3 Ways to Improve Your Financial Health in 30 Minutes

Last week I gave a presentation on 3 ways to improve your financial health. I love getting down to the nuts and bolts of personal finance! We (including financial planners) often make the topic more complicated than it needs to be. When you really gets down to it, you can address 80% of your financial management problems with three things: a budget, a savings plan, and a debt payoff plan.

In this article I’ll explain these 3 points, and for each I’ll give you a simple exercise you can implement this weekend--each one taking about 30 minutes.

Should I Pay Off Debt or Save?

If there’s any question more common in the personal finance world, it’s this one: Should I pay off debt or save that money instead?

I love this question, because it’s addressing a financial topic that I wish were on the forefront of more minds. Paying off debt and saving are two great ways to utilize our money that we should all be thinking more about. Your situation isn’t as cheery if you’re having to decide between paying off debt, saving, purchasing a new sports car, or buying a bigger home you can’t afford.

What Abraham Lincoln Did About His Huge Debt Problem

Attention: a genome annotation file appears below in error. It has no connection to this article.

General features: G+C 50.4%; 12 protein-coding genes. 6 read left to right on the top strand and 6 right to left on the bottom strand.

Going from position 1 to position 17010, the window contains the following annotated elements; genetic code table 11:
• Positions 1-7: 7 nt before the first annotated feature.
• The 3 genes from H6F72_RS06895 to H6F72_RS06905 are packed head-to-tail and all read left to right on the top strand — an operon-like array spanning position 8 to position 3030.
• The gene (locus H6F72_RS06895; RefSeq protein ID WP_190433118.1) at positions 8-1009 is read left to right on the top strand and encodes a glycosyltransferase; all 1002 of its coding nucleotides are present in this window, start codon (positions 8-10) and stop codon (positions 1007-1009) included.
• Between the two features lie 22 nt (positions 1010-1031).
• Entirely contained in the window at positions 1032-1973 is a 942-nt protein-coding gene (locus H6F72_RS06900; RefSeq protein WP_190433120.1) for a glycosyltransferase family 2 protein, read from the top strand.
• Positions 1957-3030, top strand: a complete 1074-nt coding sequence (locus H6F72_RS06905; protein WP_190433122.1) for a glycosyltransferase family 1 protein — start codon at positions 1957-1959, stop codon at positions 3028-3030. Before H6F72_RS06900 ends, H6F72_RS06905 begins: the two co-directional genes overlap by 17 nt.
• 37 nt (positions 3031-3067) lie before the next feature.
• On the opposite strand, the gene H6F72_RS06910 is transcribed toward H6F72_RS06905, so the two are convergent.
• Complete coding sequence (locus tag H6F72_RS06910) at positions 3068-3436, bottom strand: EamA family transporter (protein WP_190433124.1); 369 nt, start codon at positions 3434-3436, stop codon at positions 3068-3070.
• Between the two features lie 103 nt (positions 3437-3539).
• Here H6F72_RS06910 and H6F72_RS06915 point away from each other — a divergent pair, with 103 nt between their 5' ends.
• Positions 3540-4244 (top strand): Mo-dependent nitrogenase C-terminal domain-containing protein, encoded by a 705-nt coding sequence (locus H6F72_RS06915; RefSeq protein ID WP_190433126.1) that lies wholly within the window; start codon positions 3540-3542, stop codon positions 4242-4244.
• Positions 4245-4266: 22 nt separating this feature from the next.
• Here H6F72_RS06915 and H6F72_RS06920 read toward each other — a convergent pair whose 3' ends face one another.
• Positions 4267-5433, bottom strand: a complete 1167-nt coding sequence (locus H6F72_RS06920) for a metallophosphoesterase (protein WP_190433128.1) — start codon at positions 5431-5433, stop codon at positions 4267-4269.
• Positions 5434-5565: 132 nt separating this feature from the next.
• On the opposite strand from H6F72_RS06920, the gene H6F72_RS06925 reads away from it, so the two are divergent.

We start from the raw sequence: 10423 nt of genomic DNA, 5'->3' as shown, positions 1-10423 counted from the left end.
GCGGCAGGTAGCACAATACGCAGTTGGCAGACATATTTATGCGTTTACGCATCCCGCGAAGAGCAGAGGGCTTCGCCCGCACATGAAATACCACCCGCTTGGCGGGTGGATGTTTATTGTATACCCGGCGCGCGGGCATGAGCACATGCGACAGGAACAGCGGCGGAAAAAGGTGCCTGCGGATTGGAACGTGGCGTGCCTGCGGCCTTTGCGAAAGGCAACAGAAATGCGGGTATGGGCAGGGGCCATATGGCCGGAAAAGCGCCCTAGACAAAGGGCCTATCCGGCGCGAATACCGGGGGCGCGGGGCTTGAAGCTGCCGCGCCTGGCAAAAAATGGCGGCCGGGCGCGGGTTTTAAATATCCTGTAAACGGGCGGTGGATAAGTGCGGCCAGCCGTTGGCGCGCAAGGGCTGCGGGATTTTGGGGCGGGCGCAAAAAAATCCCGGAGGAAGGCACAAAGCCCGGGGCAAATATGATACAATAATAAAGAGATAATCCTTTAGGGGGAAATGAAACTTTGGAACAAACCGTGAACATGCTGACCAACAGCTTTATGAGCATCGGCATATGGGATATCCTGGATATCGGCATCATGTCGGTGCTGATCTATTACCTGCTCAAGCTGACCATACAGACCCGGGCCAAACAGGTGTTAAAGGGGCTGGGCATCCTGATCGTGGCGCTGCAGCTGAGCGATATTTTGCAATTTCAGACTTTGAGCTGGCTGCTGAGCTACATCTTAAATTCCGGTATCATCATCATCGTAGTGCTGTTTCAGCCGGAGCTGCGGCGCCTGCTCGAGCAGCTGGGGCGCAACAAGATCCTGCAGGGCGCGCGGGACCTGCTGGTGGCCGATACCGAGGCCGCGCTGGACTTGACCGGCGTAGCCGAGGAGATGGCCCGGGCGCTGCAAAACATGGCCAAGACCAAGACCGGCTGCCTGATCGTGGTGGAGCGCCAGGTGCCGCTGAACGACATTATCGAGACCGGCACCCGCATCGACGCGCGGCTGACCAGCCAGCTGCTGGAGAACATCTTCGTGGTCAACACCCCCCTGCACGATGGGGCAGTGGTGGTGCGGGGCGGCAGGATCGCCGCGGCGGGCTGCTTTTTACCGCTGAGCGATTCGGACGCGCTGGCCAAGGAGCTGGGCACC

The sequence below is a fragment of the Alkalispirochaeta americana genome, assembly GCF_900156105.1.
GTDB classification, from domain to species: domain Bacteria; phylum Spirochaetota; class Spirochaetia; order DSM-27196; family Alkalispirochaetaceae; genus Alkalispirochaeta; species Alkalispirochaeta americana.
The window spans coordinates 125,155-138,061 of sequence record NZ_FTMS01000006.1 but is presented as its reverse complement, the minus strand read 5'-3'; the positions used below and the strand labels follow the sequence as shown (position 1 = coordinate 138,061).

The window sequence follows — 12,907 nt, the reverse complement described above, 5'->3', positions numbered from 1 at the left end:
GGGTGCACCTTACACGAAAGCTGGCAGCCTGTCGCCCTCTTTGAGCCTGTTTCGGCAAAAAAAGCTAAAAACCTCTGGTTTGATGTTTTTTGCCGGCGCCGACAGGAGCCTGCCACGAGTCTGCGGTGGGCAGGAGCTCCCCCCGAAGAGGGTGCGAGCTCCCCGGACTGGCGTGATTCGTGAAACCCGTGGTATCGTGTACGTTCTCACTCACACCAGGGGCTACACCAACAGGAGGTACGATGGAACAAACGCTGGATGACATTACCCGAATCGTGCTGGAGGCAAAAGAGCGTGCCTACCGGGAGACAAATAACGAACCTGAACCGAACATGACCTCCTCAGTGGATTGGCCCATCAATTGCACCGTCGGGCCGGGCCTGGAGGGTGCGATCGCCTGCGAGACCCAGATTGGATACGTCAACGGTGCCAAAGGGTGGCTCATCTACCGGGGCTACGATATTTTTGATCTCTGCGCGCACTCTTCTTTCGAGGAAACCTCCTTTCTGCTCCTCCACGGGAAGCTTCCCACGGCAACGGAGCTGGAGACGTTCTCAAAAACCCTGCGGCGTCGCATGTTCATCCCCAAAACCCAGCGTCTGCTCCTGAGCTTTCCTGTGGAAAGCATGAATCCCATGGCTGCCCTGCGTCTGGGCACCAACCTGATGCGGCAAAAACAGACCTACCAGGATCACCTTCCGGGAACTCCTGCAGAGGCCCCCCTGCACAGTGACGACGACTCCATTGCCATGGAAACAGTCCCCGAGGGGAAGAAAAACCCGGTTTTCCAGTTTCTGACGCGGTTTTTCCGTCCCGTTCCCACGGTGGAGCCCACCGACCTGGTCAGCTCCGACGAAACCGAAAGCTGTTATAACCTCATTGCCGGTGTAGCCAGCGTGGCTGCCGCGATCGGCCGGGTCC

Unlike some influential figures of his time, Abraham Lincoln did not grow up as a child of privilege. Born in a one-room log cabin to humble parents, he completed backbreaking work alongside his father to scrape out a family living.

Lincoln could wield an axe and clear land like no other, but he didn’t enjoy the hard labor of country life. Determined to free himself of his “country bumpkin” upbringing, he set his eye on more prosperous, risky pursuits.

His ambition got him into a big financial jam early on, but the real story is what Lincoln did to get out of it.

Is There Any Such Thing as "Good Debt"?

In my Financial Essentials class, Week 2 often covers the topic of debt. It starts with a conversation about compounding interest, and how this “Eighth Wonder of the World” can either hurt you or help you through “good” or “bad” debt.

But a recent conversation with a friend has me thinking: Is there really any such thing as good debt for the typical family?

I’d like to discuss two forms of debt which we gladly justify--or label as “good debt”--and for a moment take a contrarian view as to why these commonly accepted forms of good debt may not be so great.